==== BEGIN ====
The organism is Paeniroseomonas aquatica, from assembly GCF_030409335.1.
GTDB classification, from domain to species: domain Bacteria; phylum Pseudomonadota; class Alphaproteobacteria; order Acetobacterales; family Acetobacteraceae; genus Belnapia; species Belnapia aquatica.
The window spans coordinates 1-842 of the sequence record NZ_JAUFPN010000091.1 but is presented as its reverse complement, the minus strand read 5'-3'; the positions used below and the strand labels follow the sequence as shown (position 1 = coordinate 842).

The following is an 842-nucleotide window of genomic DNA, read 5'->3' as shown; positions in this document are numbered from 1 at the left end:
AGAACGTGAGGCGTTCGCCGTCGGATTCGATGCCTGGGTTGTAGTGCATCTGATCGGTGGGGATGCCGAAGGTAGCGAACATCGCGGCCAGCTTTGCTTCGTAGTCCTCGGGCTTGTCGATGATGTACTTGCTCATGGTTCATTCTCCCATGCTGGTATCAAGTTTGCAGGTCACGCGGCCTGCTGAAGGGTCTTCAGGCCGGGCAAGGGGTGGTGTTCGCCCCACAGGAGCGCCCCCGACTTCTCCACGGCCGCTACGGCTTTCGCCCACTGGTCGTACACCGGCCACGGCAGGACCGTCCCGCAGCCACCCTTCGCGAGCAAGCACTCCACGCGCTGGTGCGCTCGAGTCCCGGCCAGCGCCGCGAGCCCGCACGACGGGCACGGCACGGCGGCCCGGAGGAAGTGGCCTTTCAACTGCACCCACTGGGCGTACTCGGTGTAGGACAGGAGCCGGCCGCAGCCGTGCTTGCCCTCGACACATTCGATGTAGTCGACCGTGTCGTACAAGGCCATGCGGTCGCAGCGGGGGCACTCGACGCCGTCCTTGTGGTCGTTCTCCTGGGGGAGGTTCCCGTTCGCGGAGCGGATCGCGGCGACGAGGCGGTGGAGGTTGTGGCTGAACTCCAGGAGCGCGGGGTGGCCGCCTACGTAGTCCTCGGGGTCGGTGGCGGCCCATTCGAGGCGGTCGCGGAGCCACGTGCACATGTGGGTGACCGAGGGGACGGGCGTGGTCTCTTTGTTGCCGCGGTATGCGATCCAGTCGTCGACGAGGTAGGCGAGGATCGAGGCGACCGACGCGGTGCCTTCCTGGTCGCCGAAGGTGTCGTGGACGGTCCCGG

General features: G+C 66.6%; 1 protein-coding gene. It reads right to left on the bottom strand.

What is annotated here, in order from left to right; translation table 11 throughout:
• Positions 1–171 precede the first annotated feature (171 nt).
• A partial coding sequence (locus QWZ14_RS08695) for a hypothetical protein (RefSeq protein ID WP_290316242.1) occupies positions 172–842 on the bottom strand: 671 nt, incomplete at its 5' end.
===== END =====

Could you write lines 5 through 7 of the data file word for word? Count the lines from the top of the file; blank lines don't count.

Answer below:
AGAACGTGAGGCGTTCGCCGTCGGATTCGATGCCTGGGTTGTAGTGCATCTGATCGGTGGGGATGCCGAAGGTAGCGAACATCGCGGCCAGCTTTGCTTCGTAGTCCTCGGGCTTGTCGATGATGTACTTGCTCATGGTTCATTCTCCCATGCTGGTATCAAGTTTGCAGGTCACGCGGCCTGCTGAAGGGTCTTCAGGCCGGGCAAGGGGTGGTGTTCGCCCCACAGGAGCGCCCCCGACTTCTCCACGGCCGCTACGGCTTTCGCCCACTGGTCGTACACCGGCCACGGCAGGACCGTCCCGCAGCCACCCTTCGCGAGCAAGCACTCCACGCGCTGGTGCGCTCGAGTCCCGGCCAGCGCCGCGAGCCCGCACGACGGGCACGGCACGGCGGCCCGGAGGAAGTGGCCTTTCAACTGCACCCACTGGGCGTACTCGGTGTAGGACAGGAGCCGGCCGCAGCCGTGCTTGCCCTCGACACATTCGATGTAGTCGACCGTGTCGTACAAGGCCATGCGGTCGCAGCGGGGGCACTCGACGCCGTCCTTGTGGTCGTTCTCCTGGGGGAGGTTCCCGTTCGCGGAGCGGATCGCGGCGACGAGGCGGTGGAGGTTGTGGCTGAACTCCAGGAGCGCGGGGTGGCCGCCTACGTAGTCCTCGGGGTCGGTGGCGGCCCATTCGAGGCGGTCGCGGAGCCACGTGCACATGTGGGTGACCGAGGGGACGGGCGTGGTCTCTTTGTTGCCGCGGTATGCGATCCAGTCGTCGACGAGGTAGGCGAGGATCGAGGCGACCGACGCGGTGCCTTCCTGGTCGCCGAAGGTGTCGTGGACGGTCCCGG

General features: G+C 66.6%; 1 protein-coding gene. It reads right to left on the bottom strand.

What is annotated here, in order from left to right; translation table 11 throughout: